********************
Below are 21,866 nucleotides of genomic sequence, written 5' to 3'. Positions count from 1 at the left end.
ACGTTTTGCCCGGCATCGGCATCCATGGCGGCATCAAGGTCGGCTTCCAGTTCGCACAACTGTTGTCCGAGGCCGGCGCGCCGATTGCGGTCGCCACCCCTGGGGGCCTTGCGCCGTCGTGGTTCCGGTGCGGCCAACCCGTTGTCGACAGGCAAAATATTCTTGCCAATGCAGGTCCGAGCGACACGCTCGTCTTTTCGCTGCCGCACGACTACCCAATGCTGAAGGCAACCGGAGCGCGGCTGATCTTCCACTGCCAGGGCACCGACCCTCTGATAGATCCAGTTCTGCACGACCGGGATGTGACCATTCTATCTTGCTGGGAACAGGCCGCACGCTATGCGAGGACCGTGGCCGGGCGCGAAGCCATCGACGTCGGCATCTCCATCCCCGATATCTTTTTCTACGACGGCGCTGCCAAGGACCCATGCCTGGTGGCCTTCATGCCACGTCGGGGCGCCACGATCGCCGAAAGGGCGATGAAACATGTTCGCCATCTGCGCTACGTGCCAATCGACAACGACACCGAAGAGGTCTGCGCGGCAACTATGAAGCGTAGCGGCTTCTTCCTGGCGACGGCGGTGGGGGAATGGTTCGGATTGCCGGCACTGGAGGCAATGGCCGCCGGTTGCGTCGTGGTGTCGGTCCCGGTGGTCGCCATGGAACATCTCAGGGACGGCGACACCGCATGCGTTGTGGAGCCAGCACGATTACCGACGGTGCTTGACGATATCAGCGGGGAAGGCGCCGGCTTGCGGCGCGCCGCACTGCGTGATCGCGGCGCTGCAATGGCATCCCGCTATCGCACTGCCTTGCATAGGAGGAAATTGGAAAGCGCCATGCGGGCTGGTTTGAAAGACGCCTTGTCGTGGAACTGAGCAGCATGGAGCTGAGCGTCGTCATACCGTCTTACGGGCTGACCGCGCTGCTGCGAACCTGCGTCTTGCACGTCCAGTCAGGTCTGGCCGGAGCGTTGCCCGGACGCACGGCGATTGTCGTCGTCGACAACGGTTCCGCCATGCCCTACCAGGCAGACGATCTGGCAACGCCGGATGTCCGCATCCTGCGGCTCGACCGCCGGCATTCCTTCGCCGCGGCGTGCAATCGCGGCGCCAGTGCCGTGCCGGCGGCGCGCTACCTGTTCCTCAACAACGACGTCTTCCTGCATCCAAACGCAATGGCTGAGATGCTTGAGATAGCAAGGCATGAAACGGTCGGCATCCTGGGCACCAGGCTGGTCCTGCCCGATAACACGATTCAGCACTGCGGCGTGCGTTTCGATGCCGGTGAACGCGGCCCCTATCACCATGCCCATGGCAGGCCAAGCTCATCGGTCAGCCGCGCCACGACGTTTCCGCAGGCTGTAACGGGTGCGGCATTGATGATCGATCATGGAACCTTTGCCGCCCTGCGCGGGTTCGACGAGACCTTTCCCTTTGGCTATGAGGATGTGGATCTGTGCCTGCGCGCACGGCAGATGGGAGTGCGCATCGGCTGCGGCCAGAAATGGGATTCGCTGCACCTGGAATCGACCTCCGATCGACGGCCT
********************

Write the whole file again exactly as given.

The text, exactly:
Below are 21,866 nucleotides of genomic sequence, written 5' to 3'. Positions count from 1 at the left end.
ACGTTTTGCCCGGCATCGGCATCCATGGCGGCATCAAGGTCGGCTTCCAGTTCGCACAACTGTTGTCCGAGGCCGGCGCGCCGATTGCGGTCGCCACCCCTGGGGGCCTTGCGCCGTCGTGGTTCCGGTGCGGCCAACCCGTTGTCGACAGGCAAAATATTCTTGCCAATGCAGGTCCGAGCGACACGCTCGTCTTTTCGCTGCCGCACGACTACCCAATGCTGAAGGCAACCGGAGCGCGGCTGATCTTCCACTGCCAGGGCACCGACCCTCTGATAGATCCAGTTCTGCACGACCGGGATGTGACCATTCTATCTTGCTGGGAACAGGCCGCACGCTATGCGAGGACCGTGGCCGGGCGCGAAGCCATCGACGTCGGCATCTCCATCCCCGATATCTTTTTCTACGACGGCGCTGCCAAGGACCCATGCCTGGTGGCCTTCATGCCACGTCGGGGCGCCACGATCGCCGAAAGGGCGATGAAACATGTTCGCCATCTGCGCTACGTGCCAATCGACAACGACACCGAAGAGGTCTGCGCGGCAACTATGAAGCGTAGCGGCTTCTTCCTGGCGACGGCGGTGGGGGAATGGTTCGGATTGCCGGCACTGGAGGCAATGGCCGCCGGTTGCGTCGTGGTGTCGGTCCCGGTGGTCGCCATGGAACATCTCAGGGACGGCGACACCGCATGCGTTGTGGAGCCAGCACGATTACCGACGGTGCTTGACGATATCAGCGGGGAAGGCGCCGGCTTGCGGCGCGCCGCACTGCGTGATCGCGGCGCTGCAATGGCATCCCGCTATCGCACTGCCTTGCATAGGAGGAAATTGGAAAGCGCCATGCGGGCTGGTTTGAAAGACGCCTTGTCGTGGAACTGAGCAGCATGGAGCTGAGCGTCGTCATACCGTCTTACGGGCTGACCGCGCTGCTGCGAACCTGCGTCTTGCACGTCCAGTCAGGTCTGGCCGGAGCGTTGCCCGGACGCACGGCGATTGTCGTCGTCGACAACGGTTCCGCCATGCCCTACCAGGCAGACGATCTGGCAACGCCGGATGTCCGCATCCTGCGGCTCGACCGCCGGCATTCCTTCGCCGCGGCGTGCAATCGCGGCGCCAGTGCCGTGCCGGCGGCGCGCTACCTGTTCCTCAACAACGACGTCTTCCTGCATCCAAACGCAATGGCTGAGATGCTTGAGATAGCAAGGCATGAAACGGTCGGCATCCTGGGCACCAGGCTGGTCCTGCCCGATAACACGATTCAGCACTGCGGCGTGCGTTTCGATGCCGGTGAACGCGGCCCCTATCACCATGCCCATGGCAGGCCAAGCTCATCGGTCAGCCGCGCCACGACGTTTCCGCAGGCTGTAACGGGTGCGGCATTGATGATCGATCATGGAACCTTTGCCGCCCTGCGCGGGTTCGACGAGACCTTTCCCTTTGGCTATGAGGATGTGGATCTGTGCCTGCGCGCACGGCAGATGGGAGTGCGCATCGGCTGCGGCCAGAAATGGGATTCGCTGCACCTGGAATCGACCTCCGATCGACGGCCT